Chapter 8 – Dawkins's Dogma
Dawkins has made his career out of converting people into his own incorrect “religion”. At some point atheism becomes a religion of its own. E.g. when you refuse to give equal possibility of an intelligent creator, as you do to a multiverse, in the absence of any evidence of either, (at least until your revelations), you are a dogmatic atheist. Why didn't you hedge your bets, Dawkins? No matter how sure you are of something, always hedge. ALWAYS. Even when you can look up in the sky and see the sun clearly revolving around the earth – even a 5 year old child can see that – for 12 hours per day no less – and you'd have to be blind as a bat to miss it – ALWAYS HEDGE. There may be some complicated alternative explanation.
Occam's Razor is undoubtedly a useful rule of thumb. But when it's used as a tool to stifle discussion on alternative explanations, it becomes a dogmatic religion all of its own. The dopes at the Vatican didn't need to sully their name for eternity by forcing Galileo to sign a confession that the sun revolved around the earth. All they needed to do was round up the nearest Occam's Razor dogmatists to do their dirty work for them. The simplest explanation is indeed that the earth is the centre of the universe.
So now it's time to make amends. How do you unwind all that you have done? Many/most people use their god as their security blanket. Believe it or not - “eternal death” is scary for some. These poor vulnerable people turned out to actually be correct anyway. So you spent all this effort scaring them and trying to take away their security blanket – all for nought!
Perhaps if you had simply concentrated on ensuring that their dogmatic “holy books” weren't thumped, and perhaps argued that if they're going to treat “do not eat pork” in the bible as figurative, and it really means “bacon sandwich anyone?”, then you can't go and insist that your favourite moral/ethic is absoluetely definitely one that needs to be taken literally. Or perhaps you could have suggested that they convert to a religion without any real holy book, such as Buddhism. Or simply argue that there is no need for any particular religion to believe in God. And you could have always pointed out that we have no idea at all how the universe has come into being, and that you cannot possibly rule out, or even suggest that it was unlikely, that a God created it, and then throw in something like “I'm sure if there is a God, he would love you, and he wouldn't want you to follow any dogma, and instead he would want you to choose your own path through life, using the Golden Rule”.
Another goal you could have had in mind is to get rid of the horrible worldview that whenever anything is wrong in the world, religious types very often say “There's nothing I can do except pray”, when they could have easily taken action. We both know that any double-blind placebo-controlled experiment will show that praying has no effect. Therefore, if we want to fix some of the tragedies in the world, we have to get across the concept that you should never expect divine intervention to fix the problem, because the number of scientifically-verifiable divine interventions in human history amount to a big fat zero. Therefore, if you want to end things like institutionalized rape in Iraq, you need to encourage people like George Bush to stop praying for miracles and to take direct action to liberate the Iraqi people. If you had done this, I wouldn't have complained.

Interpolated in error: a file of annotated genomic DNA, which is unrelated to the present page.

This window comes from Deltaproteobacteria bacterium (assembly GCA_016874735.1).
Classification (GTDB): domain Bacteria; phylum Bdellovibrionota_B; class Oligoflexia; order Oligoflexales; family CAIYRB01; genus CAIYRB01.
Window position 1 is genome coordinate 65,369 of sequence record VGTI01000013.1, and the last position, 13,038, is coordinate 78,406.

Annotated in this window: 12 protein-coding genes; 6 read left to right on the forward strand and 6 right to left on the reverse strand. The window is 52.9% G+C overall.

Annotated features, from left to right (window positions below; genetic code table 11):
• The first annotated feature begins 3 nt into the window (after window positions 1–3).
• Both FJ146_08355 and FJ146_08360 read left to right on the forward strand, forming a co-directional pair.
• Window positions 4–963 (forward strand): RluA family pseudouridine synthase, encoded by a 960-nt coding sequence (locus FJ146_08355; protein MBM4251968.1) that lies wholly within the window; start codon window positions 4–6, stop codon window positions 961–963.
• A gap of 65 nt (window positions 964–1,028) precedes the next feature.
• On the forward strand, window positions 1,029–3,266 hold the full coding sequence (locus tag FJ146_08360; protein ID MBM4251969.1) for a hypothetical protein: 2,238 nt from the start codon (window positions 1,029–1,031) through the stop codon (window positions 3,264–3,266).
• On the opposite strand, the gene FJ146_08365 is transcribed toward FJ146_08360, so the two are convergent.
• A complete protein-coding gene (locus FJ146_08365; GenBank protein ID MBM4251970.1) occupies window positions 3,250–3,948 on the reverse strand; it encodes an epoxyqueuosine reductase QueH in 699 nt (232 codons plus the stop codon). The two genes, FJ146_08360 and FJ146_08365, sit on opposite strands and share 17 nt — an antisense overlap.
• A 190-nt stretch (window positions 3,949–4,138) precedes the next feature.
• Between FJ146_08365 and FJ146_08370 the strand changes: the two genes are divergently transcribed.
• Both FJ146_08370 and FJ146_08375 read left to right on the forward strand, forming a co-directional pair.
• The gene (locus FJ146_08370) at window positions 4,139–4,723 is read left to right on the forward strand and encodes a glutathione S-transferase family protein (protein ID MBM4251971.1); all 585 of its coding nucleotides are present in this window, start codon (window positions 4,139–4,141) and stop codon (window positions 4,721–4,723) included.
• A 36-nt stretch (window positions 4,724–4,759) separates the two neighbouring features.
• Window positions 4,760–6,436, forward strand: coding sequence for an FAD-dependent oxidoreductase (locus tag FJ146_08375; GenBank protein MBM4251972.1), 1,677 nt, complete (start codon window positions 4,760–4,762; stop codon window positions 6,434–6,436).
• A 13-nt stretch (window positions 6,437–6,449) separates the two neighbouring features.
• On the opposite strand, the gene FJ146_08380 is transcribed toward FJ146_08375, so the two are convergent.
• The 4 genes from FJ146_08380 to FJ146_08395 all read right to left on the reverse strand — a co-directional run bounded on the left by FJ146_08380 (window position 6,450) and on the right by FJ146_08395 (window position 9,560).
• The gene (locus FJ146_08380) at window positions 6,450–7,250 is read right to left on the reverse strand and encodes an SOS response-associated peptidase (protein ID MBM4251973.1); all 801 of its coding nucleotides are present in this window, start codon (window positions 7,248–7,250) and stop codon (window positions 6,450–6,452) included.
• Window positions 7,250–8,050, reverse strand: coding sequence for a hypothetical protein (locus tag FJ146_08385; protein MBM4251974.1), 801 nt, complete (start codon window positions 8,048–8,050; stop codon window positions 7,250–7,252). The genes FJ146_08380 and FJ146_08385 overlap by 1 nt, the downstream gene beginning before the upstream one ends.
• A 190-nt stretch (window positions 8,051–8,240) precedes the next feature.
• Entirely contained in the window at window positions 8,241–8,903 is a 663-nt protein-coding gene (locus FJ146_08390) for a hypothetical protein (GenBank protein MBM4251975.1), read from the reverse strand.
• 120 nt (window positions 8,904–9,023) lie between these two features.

But you didn't do that, Dawkins. You went in for the kill. Killing people's hopes and dreams. Why did you do that, Dawkins? This is akin to vandalism. You're harming people for no benefit to yourself. Quite apart from the fact that it was you that was wrong anyway. That's a lot of egg I see on your little red monkey-descended face, Dawkins. And quite apart from the fact that what little action you did take yourself – it was to oppose the liberation of 27 million people!
Chapter 9 – Dawkins and Friends
Now the real hard work begins. Almost all of Dawkins's friends are atheists. Without doubt, that's where the most intelligent people congregate. Even though they're all wrong to a man.
How much trust do you have in your friends' ability to impassionately weigh the evidence and come to the most likely conclusion, Dawkins? Surely the strong evidence (although not definitive proof) you have at hand is enough for all your atheist friends to say “well, with this new evidence that has come to light, I guess it's 80/20 in favour of an intelligent creator” as they carefully hedge their bets, making sure they allow the possibility that there really isn't a god, despite the evidence now before them?
Hah! What a joke. Dawkins immediately loses all his friends, who now somewhat despise him for tarnishing the reputation of the atheists. It's bad enough having Stalin lumped in under the atheists instead of giving him his own “secularist with a dogma” category. And now we've got the Dawkins turncoat.
The one thing they're not going to do, and will never contemplate doing, is actually hearing you out with the possibility of them having to change their worldview. They will insist that there is a scientific explanation for anything you have presented them with, without even bothering to look at or think through what you have presented them with. And if you mention your “hanging from the ceiling” experience, they will be downright angry that you are treating them as fools. Despite the fact that it's all true, and you have your story to tell. It is in fact the most interesting story you've had in your life. And you can't tell it to anyone at all. Not even a cut down version. Well, I suppose you could tell your story to the good folk at “kooks anonymous”, but the problem there is that you in turn are forced to listen to their completely fabricated stories. And let's be honest. That's worse than the all the injustice of being sent to Hellfire for not believing in any god!
I guess you could always write a website. Another possibility is to have children and bore them with your stupid stories before they've learnt sufficient words to say “Who would have believed that you would be the one full of shit, daddy?”.
Perhaps being the only person in the world who genuinely knows the truth, via direct revelation, has its downsides? Oh well, at least they no longer nail people to crosses. They just eject people from polite society instead.